Written by Valerie Wong
It’s that time of the year again – where flags are displayed in every neighbourhood and Saturdays make way for planes and choppers soaring in the sky, rehearsing for the annual National Day Parade (NDP).
Other than the large scale performances and celebratory fireworks the National Day song of the year makes a major part in our nation’s birthday.
Since 1995, Singaporeans have had a new song to get themselves acquainted with every year.
For NDP 2019 however, organisers have gone back to basics with a mashup of We Will Get There and Our Singapore, backed up by an ensemble choir of who’s who in our local music scene.
A Where’s Waldo situation occurs in the music video as viewers try to spot notable celebrities with every passing second.
Veteran DJ Brian Richmond appears in a recording booth, speaking to listeners as he shuffles through vinyl records by 60s songstress Tracy Huang, who sings the first line. Other music greats then take centrestage, including singers Rahimah Rahim, Jacintha Abisheganaden and Ramli Sarip, before the video segues into colour.
The next generation comes into view – quite literally – with C-pop superstars Stefanie Sun and JJ Lin leading the pack, followed by their contemporaries The Sam Willows, ShiGGa Shay, and even a blink-and-you’ll-miss cameo by swimming heroes Ang Peng Siong and Joseph Schooling.
Well it is a heartwarming sight to see the young and young-at-heart interact through a grand singalong about our island home, it seems that in recent years, songwriters have started to “walk down memory lane”, revisiting classics and refreshing them for National Day.
That was also the case with 2018’s We Are Singapore, which added a preface by singer Charlie Lim and pledge recital-rap by THELIONCITYBOY, putting a slightly new spin on the 1987 tune.
While crowd favourites getting new arrangements and verses suggest these renditions are not just simply covers, it does make one wonder if local composers are running out of ideas, or if the nostalgic trip is inevitable.
In an attempt to understand the seemingly repetitive National Day songs from recent years, we ask a few questions and make some suggestions as to how to best manage the NDP theme song experience for Singaporeans.
NDP Song Issue #1: Are we looking beyond the usual songwriters?
If the people helming these NDP songs are the same few composers and producers who work on a rotational basis, the music released may start to sound more or less the same.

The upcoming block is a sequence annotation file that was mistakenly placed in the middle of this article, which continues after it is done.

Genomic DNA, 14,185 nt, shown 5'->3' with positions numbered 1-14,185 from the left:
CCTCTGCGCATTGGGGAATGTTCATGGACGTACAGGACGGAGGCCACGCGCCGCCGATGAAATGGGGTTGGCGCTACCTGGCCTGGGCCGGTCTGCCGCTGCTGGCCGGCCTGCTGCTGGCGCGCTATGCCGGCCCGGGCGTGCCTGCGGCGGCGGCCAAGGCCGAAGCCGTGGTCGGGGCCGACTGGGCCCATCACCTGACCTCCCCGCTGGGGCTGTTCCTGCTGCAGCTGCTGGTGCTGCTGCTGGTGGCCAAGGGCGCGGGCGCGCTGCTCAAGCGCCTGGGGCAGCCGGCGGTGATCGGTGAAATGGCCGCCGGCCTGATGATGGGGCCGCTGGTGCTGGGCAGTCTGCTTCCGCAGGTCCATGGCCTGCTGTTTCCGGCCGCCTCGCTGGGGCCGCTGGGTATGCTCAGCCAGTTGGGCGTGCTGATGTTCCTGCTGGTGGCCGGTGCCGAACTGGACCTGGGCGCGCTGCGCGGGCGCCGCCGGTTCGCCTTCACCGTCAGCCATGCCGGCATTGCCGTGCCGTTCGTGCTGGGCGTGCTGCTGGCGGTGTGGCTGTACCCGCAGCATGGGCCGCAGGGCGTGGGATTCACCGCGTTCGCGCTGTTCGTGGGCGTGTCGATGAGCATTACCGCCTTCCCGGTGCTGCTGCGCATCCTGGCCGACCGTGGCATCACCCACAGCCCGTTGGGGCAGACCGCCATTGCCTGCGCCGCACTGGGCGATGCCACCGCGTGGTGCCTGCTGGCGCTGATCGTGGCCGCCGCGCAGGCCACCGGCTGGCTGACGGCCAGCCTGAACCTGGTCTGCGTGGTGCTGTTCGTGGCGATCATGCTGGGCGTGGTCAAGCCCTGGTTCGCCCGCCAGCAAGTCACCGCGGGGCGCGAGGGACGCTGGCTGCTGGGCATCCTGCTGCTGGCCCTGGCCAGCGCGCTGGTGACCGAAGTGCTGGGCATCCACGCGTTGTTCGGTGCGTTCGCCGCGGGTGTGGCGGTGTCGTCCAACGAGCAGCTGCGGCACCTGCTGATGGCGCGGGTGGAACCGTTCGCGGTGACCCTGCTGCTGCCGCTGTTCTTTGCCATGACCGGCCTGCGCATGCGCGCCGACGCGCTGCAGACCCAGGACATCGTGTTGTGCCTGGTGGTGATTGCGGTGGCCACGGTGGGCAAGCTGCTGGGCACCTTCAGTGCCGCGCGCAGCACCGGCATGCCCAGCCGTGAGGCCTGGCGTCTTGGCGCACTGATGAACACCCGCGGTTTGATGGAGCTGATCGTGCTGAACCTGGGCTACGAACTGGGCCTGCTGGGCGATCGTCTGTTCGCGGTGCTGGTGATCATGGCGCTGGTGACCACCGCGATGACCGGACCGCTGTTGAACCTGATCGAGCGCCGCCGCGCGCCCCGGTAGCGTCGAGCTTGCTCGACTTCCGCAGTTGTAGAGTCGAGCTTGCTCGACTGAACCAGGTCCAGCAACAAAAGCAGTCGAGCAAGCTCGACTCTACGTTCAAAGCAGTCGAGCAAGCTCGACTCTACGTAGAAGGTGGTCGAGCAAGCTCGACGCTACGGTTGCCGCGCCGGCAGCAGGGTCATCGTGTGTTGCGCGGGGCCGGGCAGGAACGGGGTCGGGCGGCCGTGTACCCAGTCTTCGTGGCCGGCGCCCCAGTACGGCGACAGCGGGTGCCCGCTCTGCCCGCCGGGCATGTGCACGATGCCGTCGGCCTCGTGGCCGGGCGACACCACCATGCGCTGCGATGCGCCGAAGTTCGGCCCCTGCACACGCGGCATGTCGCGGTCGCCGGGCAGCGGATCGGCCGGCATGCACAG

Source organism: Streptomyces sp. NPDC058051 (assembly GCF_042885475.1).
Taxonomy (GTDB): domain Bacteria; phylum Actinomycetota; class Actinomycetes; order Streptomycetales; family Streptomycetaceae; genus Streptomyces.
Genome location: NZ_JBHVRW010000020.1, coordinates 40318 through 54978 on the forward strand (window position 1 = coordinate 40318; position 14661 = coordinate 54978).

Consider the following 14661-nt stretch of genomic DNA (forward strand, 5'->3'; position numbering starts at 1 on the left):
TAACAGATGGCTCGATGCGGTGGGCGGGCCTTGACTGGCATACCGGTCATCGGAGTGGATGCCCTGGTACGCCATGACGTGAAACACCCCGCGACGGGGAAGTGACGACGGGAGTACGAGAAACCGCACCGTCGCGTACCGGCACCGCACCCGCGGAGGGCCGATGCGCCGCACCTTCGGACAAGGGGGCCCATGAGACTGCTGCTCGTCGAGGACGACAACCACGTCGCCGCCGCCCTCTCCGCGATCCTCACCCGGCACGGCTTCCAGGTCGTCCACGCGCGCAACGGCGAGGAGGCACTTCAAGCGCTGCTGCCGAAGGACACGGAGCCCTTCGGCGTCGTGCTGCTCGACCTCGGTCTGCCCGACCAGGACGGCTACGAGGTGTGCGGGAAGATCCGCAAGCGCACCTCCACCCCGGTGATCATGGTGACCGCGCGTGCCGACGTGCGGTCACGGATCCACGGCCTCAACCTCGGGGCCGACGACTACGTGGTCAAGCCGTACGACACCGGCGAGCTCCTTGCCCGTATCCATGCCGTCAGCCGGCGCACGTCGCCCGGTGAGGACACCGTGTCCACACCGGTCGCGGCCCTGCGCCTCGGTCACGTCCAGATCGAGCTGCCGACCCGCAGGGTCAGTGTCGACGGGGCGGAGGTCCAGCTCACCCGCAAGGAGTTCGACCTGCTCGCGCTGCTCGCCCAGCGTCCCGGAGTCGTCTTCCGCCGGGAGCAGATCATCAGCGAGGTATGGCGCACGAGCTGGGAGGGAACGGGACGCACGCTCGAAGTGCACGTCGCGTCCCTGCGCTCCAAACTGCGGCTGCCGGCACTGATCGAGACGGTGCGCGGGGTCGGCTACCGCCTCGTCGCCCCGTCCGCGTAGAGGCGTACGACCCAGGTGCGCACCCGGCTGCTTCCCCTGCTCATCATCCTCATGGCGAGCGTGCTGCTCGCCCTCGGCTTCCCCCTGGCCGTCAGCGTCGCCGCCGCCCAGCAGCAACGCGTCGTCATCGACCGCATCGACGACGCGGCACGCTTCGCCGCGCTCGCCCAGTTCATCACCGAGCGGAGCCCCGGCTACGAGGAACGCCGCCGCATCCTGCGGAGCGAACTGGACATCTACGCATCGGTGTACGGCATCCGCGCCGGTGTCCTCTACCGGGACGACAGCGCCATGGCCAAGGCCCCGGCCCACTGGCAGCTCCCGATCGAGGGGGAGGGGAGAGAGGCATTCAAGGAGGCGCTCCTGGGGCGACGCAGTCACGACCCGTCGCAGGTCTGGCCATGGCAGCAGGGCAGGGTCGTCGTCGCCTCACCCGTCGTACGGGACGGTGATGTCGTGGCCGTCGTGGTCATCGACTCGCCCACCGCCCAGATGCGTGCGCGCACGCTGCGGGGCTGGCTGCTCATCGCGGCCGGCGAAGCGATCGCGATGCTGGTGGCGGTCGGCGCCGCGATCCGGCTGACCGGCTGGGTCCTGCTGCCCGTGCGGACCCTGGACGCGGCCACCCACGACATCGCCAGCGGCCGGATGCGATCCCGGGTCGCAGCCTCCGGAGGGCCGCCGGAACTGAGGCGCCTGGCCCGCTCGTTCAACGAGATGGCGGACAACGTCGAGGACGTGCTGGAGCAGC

There is also the risk of limiting the creative control to a select few individuals instead of a more levelled playing field for any Singaporean enthusiastic about music and wanting to display their sense of patriotism for the nation.
Suggestion: Hire more (and newer) songwriters
With an ever growing pool of budding musical talent, there is actually no shortage of skilled songwriters to tap on. Offering them the opportunity to showcase their creativity and a platform where they can perform their own music is basically killing two birds with one stone.
Not only do organisers show their support for local artists (very much aligned with Singapore Tourism Board’s Passion Made Possible campaign), these musicians gain exposure on a country-wide scale.
Some songwriters have already taken their own initiative to pen unofficial songs for National Day. Former Singapore Idol and Sing! China contestant Olinda Cho wrote the rousing My Singapore with her brother, while homegrown duo The Freshman 插班生 came up with a “Singlish” version of 有空記得約我 which was written for a local telemovie. Both have been well received by members of the public who have requested that the songs be included in the NDP songs repertoire.
NDP Song Issue #2: Do we know what listeners truly want?
It could be a case of not fully understanding the target audience and what they want to hear in these songs. With every new generation comes a new set of aspirations and motivations.
Suggestion: It’s polling time (the non-political version)
Take to the streets and survey people from all walks of life. Ask them what their favourite NDP song is and if they would like to nominate any new Singaporean musicians to be the next National Day ambassador.
Consider reviving the National Day Song-Writing Contest, which can be traced all the way back to 1970. In getting Singaporeans to vote for their favourite submission, they can take greater ownership of the NDP song they want to sing at the parade.
NDP Song Issue #3: Are we forcing a new song every year?
No doubt there will be days where songwriters may find themselves experiencing the dreaded writer’s block, or may squeeze their brain juices for one masterpiece and potentially peak at that.
Even the best have to acknowledge their defeat in the face of a songwriter’s nightmare: tropes and lyrics on togetherness, harmony and excessive amounts of hand-holding.
Suggestion: Focus on making good music
It is okay to admit that the creative well runs dry sometimes. Counter this by reducing the frequency for starters: citizens will not be in an uproar if they do not get a new song every year – there are far more pressing matters to tackle.
Having an additional year or two to prepare a new track gives composers ample time to make better music. It would also allow existing songs more airtime and metaphorical space to grow familiar, instead of relying on throwbacks – not all that bad, but just a little dated.
On another note (no pun intended), Popspoken wishes you and your loved ones a happy 54th National Day!